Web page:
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Comparative Disposition Kinetics and Bioavailability of Ofloxacin after Extravascular Administration in Buffalo (Bubalus bubalis) Calves | OMICS International
Journal of Pharmacokinetics & Experimental Therapeutics
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Comparative Disposition Kinetics and Bioavailability of Ofloxacin after Extravascular Administration in Buffalo (Bubalus bubalis) Calves

Pratishtha Sharma1, Ashok Gaur1, Manmeet Singh2 and Satish K Garg3*
1Department of Pharmacology and Toxicology, College of Veterinary and Animal Sciences, Rajasthan University of Veterinary and animal Sciences, Bikaner, India
2Guru Angad Dev Veterinary and Animal Sciences University, Ludhiana, Punjab, India
3Department of Veterinary Pharmacology and Toxicology, College of Veterinary Science and Animal Husbandry, UP Pt. Deen Dayal Upadhyaya Pashu-Chikitsa Vigyan Vishwavidyalaya evam Go- Anusandhan Sansthan (DUVASU), Mathura, UP, India
*Corresponding Author : Satish Kumar Garg
Department of Veterinary Pharmacology and Toxicology
College of Veterinary Science and Animal Husbandry
UP Pt. Deen Dayal Upadhyaya Pashu-Chikitsa Vigyan Vishwavidyalaya
Evam Go-Anusandhan Sansthan Mathura, UP, India
Tel: 09456054995
E-mail: [email protected]
Received January 10, 2016; Accepted January 27, 2016; Published January 30, 2016
Citation: Sharma P, Gaur G, Singh M, Garg SK (2016) Comparative Disposition Kinetics and Bioavailability of Ofloxacin after Extravascular Administration in Buffalo (Bubalus bubalis) Calves. J Pharmacokinet Exp Ther 1:103. doi:10.4172/jpet.1000103
Copyright: © 2016 Sharma P, et al. This is an open-access article distributed under the terms of the Creative Commons Attribution License, which permits unrestricted use, distribution, and reproduction in any medium, provided the original author and source are credited.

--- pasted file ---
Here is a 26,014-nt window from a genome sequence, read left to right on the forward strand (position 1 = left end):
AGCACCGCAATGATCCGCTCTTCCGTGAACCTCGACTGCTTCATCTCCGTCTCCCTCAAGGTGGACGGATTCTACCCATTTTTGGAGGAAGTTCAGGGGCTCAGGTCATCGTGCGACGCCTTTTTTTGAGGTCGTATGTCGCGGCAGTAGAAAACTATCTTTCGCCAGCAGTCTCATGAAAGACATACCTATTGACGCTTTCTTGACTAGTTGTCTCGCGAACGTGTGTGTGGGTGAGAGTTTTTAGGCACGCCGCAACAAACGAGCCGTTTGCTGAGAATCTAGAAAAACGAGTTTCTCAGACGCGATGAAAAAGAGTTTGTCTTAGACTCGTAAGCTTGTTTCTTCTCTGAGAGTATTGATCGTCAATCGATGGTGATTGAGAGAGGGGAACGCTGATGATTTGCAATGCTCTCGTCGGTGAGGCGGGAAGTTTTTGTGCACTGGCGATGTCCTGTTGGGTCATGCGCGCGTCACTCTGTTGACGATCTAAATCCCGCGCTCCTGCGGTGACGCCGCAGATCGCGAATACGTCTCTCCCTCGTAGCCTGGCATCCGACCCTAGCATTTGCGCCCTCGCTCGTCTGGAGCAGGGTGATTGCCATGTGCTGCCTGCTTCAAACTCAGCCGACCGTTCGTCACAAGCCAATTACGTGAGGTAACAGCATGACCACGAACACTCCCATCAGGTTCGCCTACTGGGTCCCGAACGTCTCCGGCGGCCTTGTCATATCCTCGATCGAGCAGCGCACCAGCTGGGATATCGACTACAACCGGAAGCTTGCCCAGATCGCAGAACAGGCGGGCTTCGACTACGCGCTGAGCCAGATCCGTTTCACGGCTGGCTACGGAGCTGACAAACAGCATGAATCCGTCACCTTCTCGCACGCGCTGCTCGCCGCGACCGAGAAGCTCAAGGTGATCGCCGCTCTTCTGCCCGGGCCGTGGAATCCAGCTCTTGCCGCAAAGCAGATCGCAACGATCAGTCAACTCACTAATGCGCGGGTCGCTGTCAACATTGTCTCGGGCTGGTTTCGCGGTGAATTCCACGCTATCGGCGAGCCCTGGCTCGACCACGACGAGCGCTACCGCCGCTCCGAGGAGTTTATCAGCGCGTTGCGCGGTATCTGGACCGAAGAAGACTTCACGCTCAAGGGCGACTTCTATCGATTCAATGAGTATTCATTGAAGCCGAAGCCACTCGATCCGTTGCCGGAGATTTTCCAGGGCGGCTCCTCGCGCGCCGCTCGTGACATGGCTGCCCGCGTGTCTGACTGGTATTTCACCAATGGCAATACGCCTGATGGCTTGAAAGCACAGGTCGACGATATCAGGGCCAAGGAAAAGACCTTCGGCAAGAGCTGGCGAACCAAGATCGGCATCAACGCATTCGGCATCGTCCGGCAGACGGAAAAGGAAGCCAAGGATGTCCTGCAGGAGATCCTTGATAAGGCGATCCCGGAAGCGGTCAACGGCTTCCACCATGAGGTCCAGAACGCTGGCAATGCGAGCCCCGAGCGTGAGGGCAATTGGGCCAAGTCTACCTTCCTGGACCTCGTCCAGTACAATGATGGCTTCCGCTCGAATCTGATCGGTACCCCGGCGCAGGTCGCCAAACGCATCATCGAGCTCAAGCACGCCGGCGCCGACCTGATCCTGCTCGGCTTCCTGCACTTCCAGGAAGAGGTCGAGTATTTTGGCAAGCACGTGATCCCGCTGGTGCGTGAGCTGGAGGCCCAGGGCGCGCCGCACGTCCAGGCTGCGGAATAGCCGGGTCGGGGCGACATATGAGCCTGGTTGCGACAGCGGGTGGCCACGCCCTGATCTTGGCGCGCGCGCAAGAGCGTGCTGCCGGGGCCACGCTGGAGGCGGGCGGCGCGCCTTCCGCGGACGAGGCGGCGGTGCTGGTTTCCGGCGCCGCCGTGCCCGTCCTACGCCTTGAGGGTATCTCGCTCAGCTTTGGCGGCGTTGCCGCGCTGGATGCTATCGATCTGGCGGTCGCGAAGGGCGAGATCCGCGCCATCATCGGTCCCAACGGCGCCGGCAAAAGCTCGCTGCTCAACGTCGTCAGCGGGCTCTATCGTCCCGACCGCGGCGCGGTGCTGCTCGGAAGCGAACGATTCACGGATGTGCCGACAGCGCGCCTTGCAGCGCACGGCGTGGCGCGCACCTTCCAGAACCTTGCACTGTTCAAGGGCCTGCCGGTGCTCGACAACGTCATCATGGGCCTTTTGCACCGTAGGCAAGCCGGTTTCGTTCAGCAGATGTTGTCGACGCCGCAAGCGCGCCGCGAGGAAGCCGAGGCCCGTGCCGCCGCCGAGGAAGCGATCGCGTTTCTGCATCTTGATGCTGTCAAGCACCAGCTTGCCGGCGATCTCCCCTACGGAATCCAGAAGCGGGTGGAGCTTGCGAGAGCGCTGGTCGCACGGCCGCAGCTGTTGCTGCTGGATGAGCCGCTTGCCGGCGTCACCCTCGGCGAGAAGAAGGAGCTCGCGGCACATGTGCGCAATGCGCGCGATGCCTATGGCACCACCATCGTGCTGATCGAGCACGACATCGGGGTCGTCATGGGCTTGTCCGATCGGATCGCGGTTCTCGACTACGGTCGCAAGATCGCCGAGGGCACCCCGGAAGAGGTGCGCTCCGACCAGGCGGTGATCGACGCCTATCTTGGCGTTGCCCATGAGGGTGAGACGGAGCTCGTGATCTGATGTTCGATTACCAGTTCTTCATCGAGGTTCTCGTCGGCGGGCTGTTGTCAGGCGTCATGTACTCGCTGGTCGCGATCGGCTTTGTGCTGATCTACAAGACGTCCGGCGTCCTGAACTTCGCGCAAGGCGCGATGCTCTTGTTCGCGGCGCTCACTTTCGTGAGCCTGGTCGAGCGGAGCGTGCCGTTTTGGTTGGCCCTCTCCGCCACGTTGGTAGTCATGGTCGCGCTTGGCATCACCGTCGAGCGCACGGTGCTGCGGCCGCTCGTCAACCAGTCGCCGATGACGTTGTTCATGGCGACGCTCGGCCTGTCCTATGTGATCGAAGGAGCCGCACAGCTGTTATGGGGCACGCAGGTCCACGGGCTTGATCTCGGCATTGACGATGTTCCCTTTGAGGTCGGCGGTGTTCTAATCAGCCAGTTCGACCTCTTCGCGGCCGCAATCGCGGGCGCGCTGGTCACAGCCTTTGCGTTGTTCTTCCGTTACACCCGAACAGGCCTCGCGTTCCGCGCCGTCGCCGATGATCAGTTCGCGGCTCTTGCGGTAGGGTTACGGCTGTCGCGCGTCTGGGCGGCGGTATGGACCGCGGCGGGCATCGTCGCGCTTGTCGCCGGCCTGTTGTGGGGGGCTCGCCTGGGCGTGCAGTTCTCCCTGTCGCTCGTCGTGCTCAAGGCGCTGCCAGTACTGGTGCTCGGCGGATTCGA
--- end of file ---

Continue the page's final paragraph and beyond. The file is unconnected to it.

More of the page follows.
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Abstract

Comparative disposition kinetics of ofloxacin was studied in buffalo calves following its Intramuscular (IM) and Subcutaneous (SC) administration @ 5 mg/kg body weight. Plasma ofloxacin concentrations were determined by microbial assay method using E. coli as test organism. Ofloxacin could be determined in plasma within 2.5 min of drug administration and peak levels of 2.37 ± 0.06 and 2.20 ± 0.02 μg/ml were observed at 0.75 and 1.0 h after IM and SC administration, respectively. Blood levels of around 0.25 μg/ml were observed for up to 24 h and pharmacokinetics was best described by two-compartment open model following both the routes. Absorption and elimination half life values were found to be 0.14 ± 0.02 and 22.88 ± 81.97 h after IM administration while 0.18 ± 0.04 and 28.25 ± 2.04 h after SC administration. The AUC values after IM and SC administration were calculated to be 24.99 ± 0.95 and 28.24 ± 0.65 μg.h/ml, respectively while respective bioavailability values were found to be 116.23 ± 8.03 and 107.10 ± 10.22 per cent indicating almost complete absorption of ofloxacin following administration by either of the routes. Based on the efficacy predictor values, ofloxacin be administered to buffalo calves @ 5 mg/kg by IM or SC route and be repeated at 24 h interval. However, for bacterial isolates requiring higher drug concentrations, ofloxacin be administered at 7.5 mg/kg and be repeated at 12 h interval. Further, preferential use of SC route over IM route is recommended for ofloxacin administration to buffalo calves.

Keywords
Pharmacokinetics; Buffalo calves; Bioavailability; Intramuscular; Subcutaneous
Introduction
Fluoroquinolones are highly effective broad-spectrum antimicrobial agents and have maintained high antibacterial activity against susceptible pathogens over the years [1] as the microbial resistance to their action does not develop rapidly [2]. These are widely distributed in body and their concentrations in target tissues are significantly higher than in blood [3,4]. Therefore, these revolutionized the therapeutic armamentaria in human and veterinary clinical practice against bacterial pathogens, especially those which are resistant to traditionally used antibacterial agents, including beta lactam antibiotics, aminoglycosides, third generation cephalosporins, tetracyclines, macrolides and sulfonamides etc. [5-7].
Ofloxacin, a fluorinated quinolone carboxylic acid derivative, is effective against gram-positive and gram-negative bacteria, Mycoplasma and Rickettsiae, required in very low concentrations (0.03-0.50 μg/ml) against common pathogens of animals [8] and is generally very safe and thus can be employed for treating the gastrointestinal, respiratory, urino-genital, skin and other systemic inflections of animals [6,7].